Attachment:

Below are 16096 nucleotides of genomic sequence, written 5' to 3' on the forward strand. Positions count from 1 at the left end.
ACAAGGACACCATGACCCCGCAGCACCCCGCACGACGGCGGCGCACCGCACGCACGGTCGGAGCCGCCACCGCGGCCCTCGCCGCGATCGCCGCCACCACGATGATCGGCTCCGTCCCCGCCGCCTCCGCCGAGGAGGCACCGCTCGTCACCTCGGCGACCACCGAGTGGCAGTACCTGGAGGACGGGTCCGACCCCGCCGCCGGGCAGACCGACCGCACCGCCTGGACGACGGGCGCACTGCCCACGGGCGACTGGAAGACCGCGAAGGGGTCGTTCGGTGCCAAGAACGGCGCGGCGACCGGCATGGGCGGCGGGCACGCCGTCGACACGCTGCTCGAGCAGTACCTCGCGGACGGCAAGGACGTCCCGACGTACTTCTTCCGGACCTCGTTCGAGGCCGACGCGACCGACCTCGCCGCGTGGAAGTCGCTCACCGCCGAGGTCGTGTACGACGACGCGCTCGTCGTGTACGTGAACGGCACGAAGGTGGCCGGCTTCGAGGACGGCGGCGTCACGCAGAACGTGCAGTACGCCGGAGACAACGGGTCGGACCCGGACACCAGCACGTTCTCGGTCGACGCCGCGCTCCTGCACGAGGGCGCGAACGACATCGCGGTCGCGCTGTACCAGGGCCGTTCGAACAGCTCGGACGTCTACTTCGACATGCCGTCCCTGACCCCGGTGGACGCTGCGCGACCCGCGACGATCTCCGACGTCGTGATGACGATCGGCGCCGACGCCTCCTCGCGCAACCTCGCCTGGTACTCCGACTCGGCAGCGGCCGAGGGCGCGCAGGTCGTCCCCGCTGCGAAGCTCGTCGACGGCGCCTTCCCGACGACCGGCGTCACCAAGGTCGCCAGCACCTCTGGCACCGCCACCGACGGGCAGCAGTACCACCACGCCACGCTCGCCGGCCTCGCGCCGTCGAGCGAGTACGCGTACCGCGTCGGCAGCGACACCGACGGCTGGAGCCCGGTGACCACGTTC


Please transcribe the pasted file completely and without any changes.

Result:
Below are 16096 nucleotides of genomic sequence, written 5' to 3' on the forward strand. Positions count from 1 at the left end.
ACAAGGACACCATGACCCCGCAGCACCCCGCACGACGGCGGCGCACCGCACGCACGGTCGGAGCCGCCACCGCGGCCCTCGCCGCGATCGCCGCCACCACGATGATCGGCTCCGTCCCCGCCGCCTCCGCCGAGGAGGCACCGCTCGTCACCTCGGCGACCACCGAGTGGCAGTACCTGGAGGACGGGTCCGACCCCGCCGCCGGGCAGACCGACCGCACCGCCTGGACGACGGGCGCACTGCCCACGGGCGACTGGAAGACCGCGAAGGGGTCGTTCGGTGCCAAGAACGGCGCGGCGACCGGCATGGGCGGCGGGCACGCCGTCGACACGCTGCTCGAGCAGTACCTCGCGGACGGCAAGGACGTCCCGACGTACTTCTTCCGGACCTCGTTCGAGGCCGACGCGACCGACCTCGCCGCGTGGAAGTCGCTCACCGCCGAGGTCGTGTACGACGACGCGCTCGTCGTGTACGTGAACGGCACGAAGGTGGCCGGCTTCGAGGACGGCGGCGTCACGCAGAACGTGCAGTACGCCGGAGACAACGGGTCGGACCCGGACACCAGCACGTTCTCGGTCGACGCCGCGCTCCTGCACGAGGGCGCGAACGACATCGCGGTCGCGCTGTACCAGGGCCGTTCGAACAGCTCGGACGTCTACTTCGACATGCCGTCCCTGACCCCGGTGGACGCTGCGCGACCCGCGACGATCTCCGACGTCGTGATGACGATCGGCGCCGACGCCTCCTCGCGCAACCTCGCCTGGTACTCCGACTCGGCAGCGGCCGAGGGCGCGCAGGTCGTCCCCGCTGCGAAGCTCGTCGACGGCGCCTTCCCGACGACCGGCGTCACCAAGGTCGCCAGCACCTCTGGCACCGCCACCGACGGGCAGCAGTACCACCACGCCACGCTCGCCGGCCTCGCGCCGTCGAGCGAGTACGCGTACCGCGTCGGCAGCGACACCGACGGCTGGAGCCCGGTGACCACGTTC